The second regards theology or more accurately ecclesiology. Having read particular biased versions of the Bible over the years and a history which dates back to the Reformation and then jumps back to the first century, the seekers are amazed to discover (or rediscover) that there was a ministerial structure of priests (or presbyters) deacons and bishops from the very beginning. Also, that tradition is not all bad or negative but was actually responsible for keeping the Word of God alive until the Church authorized the key texts that today make up the New Testament. This elevation of the Church over the Bible (yet answerable to it) comes s a huge shock to everyone and gives an authenticity to the Orthodox Church that was previously overlooked or unnoticed.

However, given all this, it is noticeable that those converting come from a church background not a secular one. They don’t come from nowhere but somewhere. Is it because the Orthodox Church can take Christians deeper but has no appeal to those who are seeking for understanding or faith? Is this where it falls down and fails? Is this why so many are converting from existing churches which are good at communicating the faith to non-believers but not to those who won’t go near church in the first place? Just thinking and wondering.

Relics and altars

Posted in Uncategorized on December 4, 2008 by cockett1

When he opened the fifth seal, I saw under the altar the souls of those who had been slain for the word of God and for the witness they had borne; they cried out with a loud voice, “O Sovereign Lord, holy and true, how long before thou wilt judge and avenge our blood on those who dwell upon the earth?”( Revelation 6:9-10)

Commenting on the above passage in one of her many excellent articles, Frederica Mathewes-Green writes:
“During the first centuries of Christianity, the church was battered within and without. Pseudo-Christians distorted the faith and misled the faithful, while the powerful Roman Empire persecuted Christians with torture and death. When local church members were able to gather the remains of their fellow-believers (often, this was forbidden), they lovingly interred these broken bodies beneath their altars, a reminder that the blessed departed are invisibly present to join us in worship. St. John writes that, in his vision, he heard the voice of the martyrs crying out from under the altar.”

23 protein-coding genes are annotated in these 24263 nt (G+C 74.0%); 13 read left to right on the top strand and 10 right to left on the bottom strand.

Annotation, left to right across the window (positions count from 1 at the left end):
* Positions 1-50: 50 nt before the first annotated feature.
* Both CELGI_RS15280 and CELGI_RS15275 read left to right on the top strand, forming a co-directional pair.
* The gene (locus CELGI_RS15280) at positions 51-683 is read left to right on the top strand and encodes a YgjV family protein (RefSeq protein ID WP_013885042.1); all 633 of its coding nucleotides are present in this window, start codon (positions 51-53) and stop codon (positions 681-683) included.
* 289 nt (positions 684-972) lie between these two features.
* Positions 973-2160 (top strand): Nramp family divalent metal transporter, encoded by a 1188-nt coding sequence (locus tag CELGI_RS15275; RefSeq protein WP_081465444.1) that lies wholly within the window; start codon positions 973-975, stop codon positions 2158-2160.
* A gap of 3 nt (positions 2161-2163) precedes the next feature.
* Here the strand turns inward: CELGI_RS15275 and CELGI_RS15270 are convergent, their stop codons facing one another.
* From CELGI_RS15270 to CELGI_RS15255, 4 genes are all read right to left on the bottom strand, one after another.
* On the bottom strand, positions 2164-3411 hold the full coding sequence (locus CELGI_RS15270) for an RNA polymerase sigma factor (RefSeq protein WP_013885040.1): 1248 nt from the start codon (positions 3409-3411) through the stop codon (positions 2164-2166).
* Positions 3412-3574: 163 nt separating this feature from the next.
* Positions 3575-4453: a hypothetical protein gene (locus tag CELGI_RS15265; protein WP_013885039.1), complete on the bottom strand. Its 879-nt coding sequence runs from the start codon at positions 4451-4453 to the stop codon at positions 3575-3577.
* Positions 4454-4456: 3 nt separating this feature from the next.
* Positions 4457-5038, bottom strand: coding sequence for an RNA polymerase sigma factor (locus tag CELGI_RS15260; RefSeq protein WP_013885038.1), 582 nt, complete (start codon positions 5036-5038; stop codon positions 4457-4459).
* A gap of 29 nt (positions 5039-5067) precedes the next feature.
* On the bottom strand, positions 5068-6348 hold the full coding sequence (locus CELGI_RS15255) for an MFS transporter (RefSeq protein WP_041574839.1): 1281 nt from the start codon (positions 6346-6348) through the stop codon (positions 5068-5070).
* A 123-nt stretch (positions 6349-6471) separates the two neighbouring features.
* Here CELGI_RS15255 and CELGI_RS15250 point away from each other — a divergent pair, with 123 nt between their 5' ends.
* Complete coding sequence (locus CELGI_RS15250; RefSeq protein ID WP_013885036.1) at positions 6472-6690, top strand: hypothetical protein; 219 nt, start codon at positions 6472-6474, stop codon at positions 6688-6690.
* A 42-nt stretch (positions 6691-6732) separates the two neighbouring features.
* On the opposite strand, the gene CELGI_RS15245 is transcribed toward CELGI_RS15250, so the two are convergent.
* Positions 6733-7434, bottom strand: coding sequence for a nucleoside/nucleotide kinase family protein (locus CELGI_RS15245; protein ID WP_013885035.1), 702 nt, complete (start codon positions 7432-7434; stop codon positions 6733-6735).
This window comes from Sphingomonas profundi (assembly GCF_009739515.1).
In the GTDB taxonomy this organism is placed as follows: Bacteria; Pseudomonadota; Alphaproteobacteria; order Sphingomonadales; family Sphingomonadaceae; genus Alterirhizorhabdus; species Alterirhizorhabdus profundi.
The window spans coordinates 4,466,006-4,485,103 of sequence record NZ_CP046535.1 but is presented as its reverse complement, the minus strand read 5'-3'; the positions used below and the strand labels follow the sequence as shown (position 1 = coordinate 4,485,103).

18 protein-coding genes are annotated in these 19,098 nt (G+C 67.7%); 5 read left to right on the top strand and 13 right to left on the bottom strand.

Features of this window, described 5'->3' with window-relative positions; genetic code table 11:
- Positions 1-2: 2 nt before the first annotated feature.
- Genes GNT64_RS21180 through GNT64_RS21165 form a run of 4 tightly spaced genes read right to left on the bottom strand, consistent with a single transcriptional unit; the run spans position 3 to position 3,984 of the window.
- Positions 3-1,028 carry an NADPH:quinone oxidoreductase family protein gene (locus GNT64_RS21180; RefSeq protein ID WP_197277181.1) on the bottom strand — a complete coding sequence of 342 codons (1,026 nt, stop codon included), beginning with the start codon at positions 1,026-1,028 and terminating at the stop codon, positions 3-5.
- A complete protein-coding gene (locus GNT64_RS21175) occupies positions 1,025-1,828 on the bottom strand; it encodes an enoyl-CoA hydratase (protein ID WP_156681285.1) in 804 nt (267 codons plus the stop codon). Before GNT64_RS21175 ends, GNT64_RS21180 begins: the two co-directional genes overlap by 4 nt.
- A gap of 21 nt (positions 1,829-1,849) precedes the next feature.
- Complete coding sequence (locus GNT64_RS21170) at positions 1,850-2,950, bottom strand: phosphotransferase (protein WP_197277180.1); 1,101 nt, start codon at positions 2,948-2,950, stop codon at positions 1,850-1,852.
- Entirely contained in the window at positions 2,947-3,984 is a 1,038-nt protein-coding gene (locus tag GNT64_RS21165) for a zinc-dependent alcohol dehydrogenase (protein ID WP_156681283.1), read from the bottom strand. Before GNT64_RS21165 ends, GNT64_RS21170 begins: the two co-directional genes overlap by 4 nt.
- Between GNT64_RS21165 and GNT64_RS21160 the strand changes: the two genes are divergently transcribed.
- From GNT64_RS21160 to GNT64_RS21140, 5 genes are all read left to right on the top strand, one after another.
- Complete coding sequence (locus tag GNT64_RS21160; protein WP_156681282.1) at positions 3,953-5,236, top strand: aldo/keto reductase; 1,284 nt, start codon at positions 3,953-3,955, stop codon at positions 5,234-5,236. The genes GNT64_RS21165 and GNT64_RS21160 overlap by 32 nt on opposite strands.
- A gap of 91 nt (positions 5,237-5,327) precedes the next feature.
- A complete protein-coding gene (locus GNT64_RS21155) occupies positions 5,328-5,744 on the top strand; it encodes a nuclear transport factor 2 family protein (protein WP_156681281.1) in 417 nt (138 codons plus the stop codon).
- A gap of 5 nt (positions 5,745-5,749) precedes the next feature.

Is this the basis for the practice in some churches for embedding a relic in the altar? I remember once when I was sacristan in the college chapel of St. Michael’s in Llandaff, Cardiff, taking the altar linen off before a service and noticing a slab of concrete placed in the middle of the wooden top. When I asked what it was I was told that it contained the relic of a saint or martyr and it was the inclusion of that that made it a legitimate altar.

In an article on the subject in OrthodoxWiki it states: “The relics of the saints are venerated because in Orthodox belief the body remains temple of the Holy Spirit even after death.” It then quotes St.Cyril of Jerusalem (313-386 AD) who writes:”Though the soul is not present a power resides in the bodies of the saints because of the righteous soul which has for so many years dwelt in it, or used it as its minister.”

It is this tradition, dating back at least to the fourth century, that is maintained today. Is an altar a legitimate altar if there is no relic? Why not? The Eucharist is still the Eucharist wherever it is commemorated. But why did the tradition emerge if there were no benefit to be gained and it was just a ‘nice’ thing to do. If there is power in the remains of a saint then why not gain access to it through embedding one in an altar. I can think of no better place to put it.